Compassion is empathy in action. It’s about more than appreciating how others are feeling. It’s the sympathetic understanding of other people’s distress, coupled with a real desire to alleviate it. Compassion is an extremely attractive personal trait and a valuable social skill with a myriad of applications in the professional life of a classical performer.
Compassion for your audience
Music is the language of emotion, and since compassion deals with emotion, we might assume that being a compassionate musician means trying to connect with and help our audience. That’s certainly a part of it. Music can be very cathartic. The right piece at the right time allows listeners to tap into strong feelings and process them without having to experience the situations that might ordinarily elicit those feelings directly.
Of course, we should be compassionate toward our audience! The trick is – unless you are playing to an audience of one, your listeners are bound to have all sorts of different things going on their lives – a wide variety of distress and joy – and you most often will have no idea what those things are, let alone how you might help. So, while compassion is a great goal when performing, it’s rather difficult to put into action.
Compassion for your colleagues
It’s easier to imagine how we can treat our fellow players with compassion. After all, we’re together in the same boat. Once you’ve been around the block a few times, you develop a deep sympathy for people new to the scene. Their struggles are familiar. You remember how hard it was, and you truly want to help.
And you should help. It’s only right that those at the top offer a hand to those coming up behind. But, there is such a thing as too much help.
If there is something you can do to make this journey a little easier on a fellow musician, by all means, do it. But remember, it’s the struggle, not the success that makes us stronger. If you help too much just because watching someone else struggle is uncomfortable for you, you aren’t doing anyone any favors. You’re merely alleviating your own distress.
Sometimes we “help” people who don’t actually need our help just so we can leave our own mark, or make sure something is done “right.” As Anne Lammott says, “Help is the sunny side of control.” If you’re guilty of this kind of helping, it’s time to get honest and realize that your help has absolutely nothing to do with compassion.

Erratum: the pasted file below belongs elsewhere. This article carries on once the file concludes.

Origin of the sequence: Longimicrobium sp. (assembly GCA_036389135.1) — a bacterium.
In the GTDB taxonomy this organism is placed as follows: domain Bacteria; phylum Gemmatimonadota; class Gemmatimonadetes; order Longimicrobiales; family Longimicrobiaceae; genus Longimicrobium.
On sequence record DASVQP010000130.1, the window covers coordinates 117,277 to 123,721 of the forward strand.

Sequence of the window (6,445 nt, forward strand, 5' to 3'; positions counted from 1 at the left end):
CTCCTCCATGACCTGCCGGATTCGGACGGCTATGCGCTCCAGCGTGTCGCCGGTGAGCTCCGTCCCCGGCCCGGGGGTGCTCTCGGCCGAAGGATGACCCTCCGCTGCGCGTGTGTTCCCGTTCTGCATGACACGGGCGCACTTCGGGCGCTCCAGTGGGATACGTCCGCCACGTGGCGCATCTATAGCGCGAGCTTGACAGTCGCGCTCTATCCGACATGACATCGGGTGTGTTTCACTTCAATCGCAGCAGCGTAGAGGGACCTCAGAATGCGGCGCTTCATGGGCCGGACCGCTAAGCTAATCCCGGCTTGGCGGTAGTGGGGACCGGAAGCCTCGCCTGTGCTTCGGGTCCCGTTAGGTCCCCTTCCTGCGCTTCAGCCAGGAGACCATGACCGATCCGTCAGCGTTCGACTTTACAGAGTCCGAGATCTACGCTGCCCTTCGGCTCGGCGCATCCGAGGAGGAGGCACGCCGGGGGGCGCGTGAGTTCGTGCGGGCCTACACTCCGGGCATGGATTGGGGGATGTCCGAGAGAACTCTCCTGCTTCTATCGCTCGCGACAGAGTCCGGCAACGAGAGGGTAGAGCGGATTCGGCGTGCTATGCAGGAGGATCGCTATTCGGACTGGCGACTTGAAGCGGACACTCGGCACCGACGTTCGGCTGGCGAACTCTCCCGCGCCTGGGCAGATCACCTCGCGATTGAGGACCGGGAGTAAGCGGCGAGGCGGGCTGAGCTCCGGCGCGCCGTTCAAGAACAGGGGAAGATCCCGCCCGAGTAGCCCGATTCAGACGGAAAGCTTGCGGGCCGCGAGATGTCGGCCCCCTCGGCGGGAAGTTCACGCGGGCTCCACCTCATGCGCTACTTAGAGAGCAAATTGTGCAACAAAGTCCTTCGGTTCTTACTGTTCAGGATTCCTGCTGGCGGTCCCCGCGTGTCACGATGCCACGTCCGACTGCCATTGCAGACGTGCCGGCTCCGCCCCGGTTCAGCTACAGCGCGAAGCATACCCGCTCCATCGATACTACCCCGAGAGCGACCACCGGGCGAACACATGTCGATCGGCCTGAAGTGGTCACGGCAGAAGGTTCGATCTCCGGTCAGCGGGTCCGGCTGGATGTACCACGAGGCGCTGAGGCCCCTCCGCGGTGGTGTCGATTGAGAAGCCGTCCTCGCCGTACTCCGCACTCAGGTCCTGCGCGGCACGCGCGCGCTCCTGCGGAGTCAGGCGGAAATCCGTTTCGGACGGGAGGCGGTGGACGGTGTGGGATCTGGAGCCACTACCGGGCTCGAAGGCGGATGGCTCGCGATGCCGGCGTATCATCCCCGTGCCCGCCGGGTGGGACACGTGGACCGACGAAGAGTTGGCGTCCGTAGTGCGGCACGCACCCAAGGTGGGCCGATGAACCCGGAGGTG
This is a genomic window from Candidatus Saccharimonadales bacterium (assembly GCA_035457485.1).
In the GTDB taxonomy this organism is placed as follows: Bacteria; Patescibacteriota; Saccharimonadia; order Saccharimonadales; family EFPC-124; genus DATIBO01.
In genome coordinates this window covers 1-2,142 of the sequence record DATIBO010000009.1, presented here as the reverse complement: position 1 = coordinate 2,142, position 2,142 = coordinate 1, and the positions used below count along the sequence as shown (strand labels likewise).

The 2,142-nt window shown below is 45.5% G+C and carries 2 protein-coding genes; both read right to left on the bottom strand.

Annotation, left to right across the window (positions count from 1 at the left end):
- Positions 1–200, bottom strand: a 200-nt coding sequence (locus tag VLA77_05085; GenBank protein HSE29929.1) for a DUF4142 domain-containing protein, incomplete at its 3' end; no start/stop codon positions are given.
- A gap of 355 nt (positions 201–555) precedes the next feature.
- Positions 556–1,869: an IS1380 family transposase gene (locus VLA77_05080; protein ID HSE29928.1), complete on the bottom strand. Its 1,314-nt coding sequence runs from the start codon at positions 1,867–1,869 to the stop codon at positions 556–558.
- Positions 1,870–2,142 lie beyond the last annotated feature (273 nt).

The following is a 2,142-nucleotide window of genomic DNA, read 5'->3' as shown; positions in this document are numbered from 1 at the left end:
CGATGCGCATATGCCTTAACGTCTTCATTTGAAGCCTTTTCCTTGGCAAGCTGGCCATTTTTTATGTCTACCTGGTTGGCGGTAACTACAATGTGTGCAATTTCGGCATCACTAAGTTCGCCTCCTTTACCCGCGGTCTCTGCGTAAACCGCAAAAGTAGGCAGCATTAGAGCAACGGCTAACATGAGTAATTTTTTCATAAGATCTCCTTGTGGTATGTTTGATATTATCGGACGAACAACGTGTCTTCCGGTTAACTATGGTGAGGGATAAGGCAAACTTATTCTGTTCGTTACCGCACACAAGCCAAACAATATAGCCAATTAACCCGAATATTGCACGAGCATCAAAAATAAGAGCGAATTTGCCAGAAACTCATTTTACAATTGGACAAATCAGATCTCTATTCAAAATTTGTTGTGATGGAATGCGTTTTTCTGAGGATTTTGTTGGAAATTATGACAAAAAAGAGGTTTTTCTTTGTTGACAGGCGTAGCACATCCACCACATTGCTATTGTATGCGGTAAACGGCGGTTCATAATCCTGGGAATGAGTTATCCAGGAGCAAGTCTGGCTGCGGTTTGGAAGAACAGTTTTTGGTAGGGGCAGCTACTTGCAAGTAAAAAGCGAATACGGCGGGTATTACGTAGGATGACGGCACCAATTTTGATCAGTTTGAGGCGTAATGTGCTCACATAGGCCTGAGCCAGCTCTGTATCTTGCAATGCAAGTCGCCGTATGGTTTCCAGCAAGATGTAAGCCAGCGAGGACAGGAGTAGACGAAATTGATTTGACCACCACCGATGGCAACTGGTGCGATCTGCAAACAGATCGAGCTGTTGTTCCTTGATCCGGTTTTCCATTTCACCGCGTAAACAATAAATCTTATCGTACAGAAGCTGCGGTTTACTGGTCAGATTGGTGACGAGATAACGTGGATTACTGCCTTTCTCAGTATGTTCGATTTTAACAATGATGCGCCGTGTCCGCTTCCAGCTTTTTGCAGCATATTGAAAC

Compassion for the person signing your check
Perhaps the hardest (and most important) place to practice compassion is in your negotiations with venues and presenters.
When we’re trying to book gigs, it’s easy to take a “no” as a personal affront. We feel rejected, and it raises our defenses. But very often, the people making the decisions have strict parameters they have to meet. They must make hard decisions, and they’re often limited by things outside of their control.
For example, if you are trying to program performances in a national chain, the person you consider to be the decision maker is usually answerable to a faceless corporate office somewhere. They have a job to do, and like the rest of us, they are simply trying to do the best job they can. Though you may be flexible and see the opportunities in a given situation, many times the people you’re dealing with don’t have the same kind of flexibility.
No one likes to say no. Most decent people want to include as many others as possible (and most people are decent). Show some compassion for the situation the people you are working with find themselves in – help solve problems if possible. If there’s no way to help overcome the hurdles, be gracious. Even if you can’t book a gig now, a compassionate response makes you likable and memorable. You become the go-to when they have an opportunity that does fit.
Ultimately, the music business is a business of relationships. Compassionate people are the kind of people that audiences, players, and presenters want to be in relationship with.
This is part of our series on the characteristics of attractive people. If you would like to hear the live discussion about this characteristic, head on over to ClassicJabber.com now.
If you are ready to learn more about how to build a profitable, fulfilling career as a performing classical musician, check out Concert University, and the free webinar that outlines 5 strategies for success.